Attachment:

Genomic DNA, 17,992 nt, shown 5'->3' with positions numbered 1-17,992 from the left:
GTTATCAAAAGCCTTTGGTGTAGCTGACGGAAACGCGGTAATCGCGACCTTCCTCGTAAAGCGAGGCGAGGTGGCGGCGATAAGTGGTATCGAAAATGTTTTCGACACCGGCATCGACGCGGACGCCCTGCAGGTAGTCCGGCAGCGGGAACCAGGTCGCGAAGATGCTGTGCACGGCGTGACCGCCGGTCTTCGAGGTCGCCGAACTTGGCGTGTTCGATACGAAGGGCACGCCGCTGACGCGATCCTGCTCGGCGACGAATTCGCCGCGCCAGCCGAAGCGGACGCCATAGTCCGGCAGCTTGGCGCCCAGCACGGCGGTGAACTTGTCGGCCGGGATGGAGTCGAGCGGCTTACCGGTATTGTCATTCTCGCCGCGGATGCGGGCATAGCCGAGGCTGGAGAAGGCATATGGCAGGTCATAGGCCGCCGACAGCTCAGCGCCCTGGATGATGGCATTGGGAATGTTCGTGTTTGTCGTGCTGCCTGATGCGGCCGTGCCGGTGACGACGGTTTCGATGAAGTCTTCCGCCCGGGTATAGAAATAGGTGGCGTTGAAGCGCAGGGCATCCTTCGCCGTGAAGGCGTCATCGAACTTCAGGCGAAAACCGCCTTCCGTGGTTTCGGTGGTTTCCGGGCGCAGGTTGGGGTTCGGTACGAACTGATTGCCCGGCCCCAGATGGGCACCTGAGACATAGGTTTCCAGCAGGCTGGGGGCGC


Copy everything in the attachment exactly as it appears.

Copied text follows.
Genomic DNA, 17,992 nt, shown 5'->3' with positions numbered 1-17,992 from the left:
GTTATCAAAAGCCTTTGGTGTAGCTGACGGAAACGCGGTAATCGCGACCTTCCTCGTAAAGCGAGGCGAGGTGGCGGCGATAAGTGGTATCGAAAATGTTTTCGACACCGGCATCGACGCGGACGCCCTGCAGGTAGTCCGGCAGCGGGAACCAGGTCGCGAAGATGCTGTGCACGGCGTGACCGCCGGTCTTCGAGGTCGCCGAACTTGGCGTGTTCGATACGAAGGGCACGCCGCTGACGCGATCCTGCTCGGCGACGAATTCGCCGCGCCAGCCGAAGCGGACGCCATAGTCCGGCAGCTTGGCGCCCAGCACGGCGGTGAACTTGTCGGCCGGGATGGAGTCGAGCGGCTTACCGGTATTGTCATTCTCGCCGCGGATGCGGGCATAGCCGAGGCTGGAGAAGGCATATGGCAGGTCATAGGCCGCCGACAGCTCAGCGCCCTGGATGATGGCATTGGGAATGTTCGTGTTTGTCGTGCTGCCTGATGCGGCCGTGCCGGTGACGACGGTTTCGATGAAGTCTTCCGCCCGGGTATAGAAATAGGTGGCGTTGAAGCGCAGGGCATCCTTCGCCGTGAAGGCGTCATCGAACTTCAGGCGAAAACCGCCTTCCGTGGTTTCGGTGGTTTCCGGGCGCAGGTTGGGGTTCGGTACGAACTGATTGCCCGGCCCCAGATGGGCACCTGAGACATAGGTTTCCAGCAGGCTGGGGGCGC